Oriol GutierrezIt was the day after my 22nd birthday when my commanding officer in the United States Marines Corps Reserve told me that I had tested HIV positive. He read my diagnosis from a script. I thought that I would never see another birthday. It was 1992, four years before effective treatment.

I was given a choice. I could remain in uniform, but I had to switch to a non-combat position in a unit far away from me—and I also had to submit to blood tests every three months, following the military’s orders on my health care. Or, I could switch to inactive status, which meant I would no longer be serving, but I could be called back to duty in an emergency until my enlistment expired.

I had only served four years of my eight-year contract, so if I chose inactive status I still had four years on the hook. Considering the distasteful alternative, I chose inactive status. HIV had turned my life upside down; I didn’t want to give Uncle Sam even more control over my life as a result. No emergencies came up in the following four years, so I was never called to serve again.

Being a gay man in uniform back then was difficult enough, but being HIV positive made me want to leave. I’m not the only one. According to a report from the Armed Forces Health Surveillance Center, about half of those service members diagnosed with HIV eventually leave. The report doesn’t shed light on why, but stigma and discrimination are my most likely suspects.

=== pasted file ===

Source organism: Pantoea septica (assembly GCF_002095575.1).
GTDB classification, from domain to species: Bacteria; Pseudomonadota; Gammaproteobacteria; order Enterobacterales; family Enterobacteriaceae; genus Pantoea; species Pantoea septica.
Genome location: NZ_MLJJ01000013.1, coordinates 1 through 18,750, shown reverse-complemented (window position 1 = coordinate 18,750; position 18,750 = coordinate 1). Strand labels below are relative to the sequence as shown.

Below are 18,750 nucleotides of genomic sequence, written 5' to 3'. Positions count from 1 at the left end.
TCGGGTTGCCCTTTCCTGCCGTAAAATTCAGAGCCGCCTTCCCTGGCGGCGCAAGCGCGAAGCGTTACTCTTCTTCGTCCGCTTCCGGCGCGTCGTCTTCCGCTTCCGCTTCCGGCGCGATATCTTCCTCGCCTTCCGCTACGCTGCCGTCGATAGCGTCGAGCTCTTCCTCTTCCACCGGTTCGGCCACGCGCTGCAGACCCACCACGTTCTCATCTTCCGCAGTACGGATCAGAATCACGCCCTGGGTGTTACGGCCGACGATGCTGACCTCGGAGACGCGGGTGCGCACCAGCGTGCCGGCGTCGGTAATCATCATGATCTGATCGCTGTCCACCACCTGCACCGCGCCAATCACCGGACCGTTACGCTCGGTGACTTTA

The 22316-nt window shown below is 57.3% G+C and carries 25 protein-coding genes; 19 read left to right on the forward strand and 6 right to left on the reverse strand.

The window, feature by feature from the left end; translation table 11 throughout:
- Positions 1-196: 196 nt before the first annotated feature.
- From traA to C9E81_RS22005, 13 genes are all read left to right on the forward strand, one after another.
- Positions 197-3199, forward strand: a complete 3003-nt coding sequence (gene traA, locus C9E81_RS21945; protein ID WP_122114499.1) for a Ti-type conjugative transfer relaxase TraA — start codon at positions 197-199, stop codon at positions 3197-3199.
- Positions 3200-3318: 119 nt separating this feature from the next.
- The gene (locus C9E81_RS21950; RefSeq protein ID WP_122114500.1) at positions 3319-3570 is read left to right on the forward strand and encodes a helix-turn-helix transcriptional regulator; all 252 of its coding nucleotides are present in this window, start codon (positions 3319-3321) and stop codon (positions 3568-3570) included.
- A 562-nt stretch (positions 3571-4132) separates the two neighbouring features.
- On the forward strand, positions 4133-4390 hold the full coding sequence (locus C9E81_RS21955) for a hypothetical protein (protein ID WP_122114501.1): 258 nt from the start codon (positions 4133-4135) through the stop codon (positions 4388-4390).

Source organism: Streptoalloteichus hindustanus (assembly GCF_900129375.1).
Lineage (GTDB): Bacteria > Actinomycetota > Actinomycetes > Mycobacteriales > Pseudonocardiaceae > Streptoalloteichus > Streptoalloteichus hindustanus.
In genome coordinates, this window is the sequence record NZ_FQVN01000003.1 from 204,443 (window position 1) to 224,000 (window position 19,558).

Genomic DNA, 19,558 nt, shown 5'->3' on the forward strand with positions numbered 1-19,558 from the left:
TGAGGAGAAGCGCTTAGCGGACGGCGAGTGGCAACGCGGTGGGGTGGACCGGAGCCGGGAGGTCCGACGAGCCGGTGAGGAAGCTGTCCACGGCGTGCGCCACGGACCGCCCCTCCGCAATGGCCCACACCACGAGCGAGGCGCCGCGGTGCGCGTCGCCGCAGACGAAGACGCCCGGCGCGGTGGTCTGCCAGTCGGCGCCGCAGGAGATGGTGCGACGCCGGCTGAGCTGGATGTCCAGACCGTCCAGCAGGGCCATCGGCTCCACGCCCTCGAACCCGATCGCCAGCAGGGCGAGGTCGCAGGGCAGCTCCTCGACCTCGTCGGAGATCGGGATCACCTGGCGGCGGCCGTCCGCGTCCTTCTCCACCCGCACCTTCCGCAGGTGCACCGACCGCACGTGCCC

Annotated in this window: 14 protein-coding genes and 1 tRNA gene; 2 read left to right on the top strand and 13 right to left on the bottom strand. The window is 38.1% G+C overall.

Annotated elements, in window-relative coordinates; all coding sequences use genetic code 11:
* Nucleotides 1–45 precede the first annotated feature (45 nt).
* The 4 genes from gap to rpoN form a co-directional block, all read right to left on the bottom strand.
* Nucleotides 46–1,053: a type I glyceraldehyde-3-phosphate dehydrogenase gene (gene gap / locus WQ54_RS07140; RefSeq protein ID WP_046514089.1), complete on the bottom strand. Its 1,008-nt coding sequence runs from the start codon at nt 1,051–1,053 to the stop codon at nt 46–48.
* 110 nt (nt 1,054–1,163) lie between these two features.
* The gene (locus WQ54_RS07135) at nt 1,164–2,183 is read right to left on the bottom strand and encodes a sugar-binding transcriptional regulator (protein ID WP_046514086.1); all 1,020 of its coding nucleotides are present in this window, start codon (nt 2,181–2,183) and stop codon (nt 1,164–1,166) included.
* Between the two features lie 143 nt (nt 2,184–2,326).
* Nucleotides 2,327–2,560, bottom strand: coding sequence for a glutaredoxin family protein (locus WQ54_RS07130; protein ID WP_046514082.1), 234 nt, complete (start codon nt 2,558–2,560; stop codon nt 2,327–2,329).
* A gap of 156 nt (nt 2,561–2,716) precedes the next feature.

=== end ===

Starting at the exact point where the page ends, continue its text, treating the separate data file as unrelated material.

Despite great strides forward by the U.S. military—abolishing racial discrimination, advancing roles for women and ending “don’t ask, don’t tell”—only recently has improving the circumstances of those serving while HIV positive made the radar. In 2012, a year after DADT was repealed, the Navy became the first branch to allow overseas service for those living with the virus.

That policy went into effect a year later. In 2014, the Marines implemented the same policy. Also that year, the Department of Defense was required by the National Defense and Authorization Act to report to Congress about personnel policies pertaining to HIV-positive service members. The report claimed that all was well, but U.S. Representative Barbara Lee (D–Calif.) disagreed.

As of press time, Lee had still not received a reply from the DOD to her inquiry about the report. Some of her concerns include medical privacy rights, the criteria used to determine if an HIV-positive service member is fit for duty, and why people living with the virus are prohibited from enlisting, since those who seroconvert after joining are allowed to continue to serve.

In honor of Veterans Day, click here to read about our cover gal, Heather Arculeo, a former Marine; Michael Subra, a current Coast Guard recruiter; Aaron Laxton, an Army veteran; and other service members, past and present, who are living with HIV. As our cover story seeks to understand the barriers they face, it also spotlights their fight to live and serve with HIV in the U.S. military.